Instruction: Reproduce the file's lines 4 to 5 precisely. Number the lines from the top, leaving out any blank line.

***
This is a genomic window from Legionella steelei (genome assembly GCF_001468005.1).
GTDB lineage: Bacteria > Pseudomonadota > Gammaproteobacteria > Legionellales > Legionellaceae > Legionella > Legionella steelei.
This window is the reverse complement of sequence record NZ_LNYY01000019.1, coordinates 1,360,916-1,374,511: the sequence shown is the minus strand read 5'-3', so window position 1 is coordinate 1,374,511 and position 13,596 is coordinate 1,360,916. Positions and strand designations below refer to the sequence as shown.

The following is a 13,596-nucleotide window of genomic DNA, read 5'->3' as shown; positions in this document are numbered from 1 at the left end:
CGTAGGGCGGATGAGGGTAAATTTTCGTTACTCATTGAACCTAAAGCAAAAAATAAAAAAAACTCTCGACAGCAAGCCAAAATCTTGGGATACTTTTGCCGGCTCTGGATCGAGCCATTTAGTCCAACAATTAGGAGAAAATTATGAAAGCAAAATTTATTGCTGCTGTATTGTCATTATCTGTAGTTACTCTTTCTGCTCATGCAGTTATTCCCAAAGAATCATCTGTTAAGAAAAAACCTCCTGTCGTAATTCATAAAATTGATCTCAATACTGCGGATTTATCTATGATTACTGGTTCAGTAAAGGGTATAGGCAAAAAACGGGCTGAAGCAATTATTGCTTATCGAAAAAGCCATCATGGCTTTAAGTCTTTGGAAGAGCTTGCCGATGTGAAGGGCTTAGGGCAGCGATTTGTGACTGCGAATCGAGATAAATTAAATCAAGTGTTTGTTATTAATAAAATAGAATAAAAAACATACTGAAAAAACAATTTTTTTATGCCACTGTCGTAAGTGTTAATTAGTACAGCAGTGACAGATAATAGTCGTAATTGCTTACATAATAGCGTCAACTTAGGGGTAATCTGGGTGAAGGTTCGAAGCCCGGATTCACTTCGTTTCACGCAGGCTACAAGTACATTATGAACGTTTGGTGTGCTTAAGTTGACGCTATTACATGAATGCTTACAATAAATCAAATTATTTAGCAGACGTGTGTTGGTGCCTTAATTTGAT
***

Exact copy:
The following is a 13,596-nucleotide window of genomic DNA, read 5'->3' as shown; positions in this document are numbered from 1 at the left end:
CGTAGGGCGGATGAGGGTAAATTTTCGTTACTCATTGAACCTAAAGCAAAAAATAAAAAAAACTCTCGACAGCAAGCCAAAATCTTGGGATACTTTTGCCGGCTCTGGATCGAGCCATTTAGTCCAACAATTAGGAGAAAATTATGAAAGCAAAATTTATTGCTGCTGTATTGTCATTATCTGTAGTTACTCTTTCTGCTCATGCAGTTATTCCCAAAGAATCATCTGTTAAGAAAAAACCTCCTGTCGTAATTCATAAAATTGATCTCAATACTGCGGATTTATCTATGATTACTGGTTCAGTAAAGGGTATAGGCAAAAAACGGGCTGAAGCAATTATTGCTTATCGAAAAAGCCATCATGGCTTTAAGTCTTTGGAAGAGCTTGCCGATGTGAAGGGCTTAGGGCAGCGATTTGTGACTGCGAATCGAGATAAATTAAATCAAGTGTTTGTTATTAATAAAATAGAATAAAAAACATACTGAAAAAACAATTTTTTTATGCCACTGTCGTAAGTGTTAATTAGTACAGCAGTGACAGATAATAGTCGTAATTGCTTACATAATAGCGTCAACTTAGGGGTAATCTGGGTGAAGGTTCGAAGCCCGGATTCACTTCGTTTCACGCAGGCTACAAGTACATTATGAACGTTTGGTGTGCTTAAGTTGACGCTATTACATGAATGCTTACAATAAATCAAATTATTTAGCAGACGTGTGTTGGTGCCTTAATTTGAT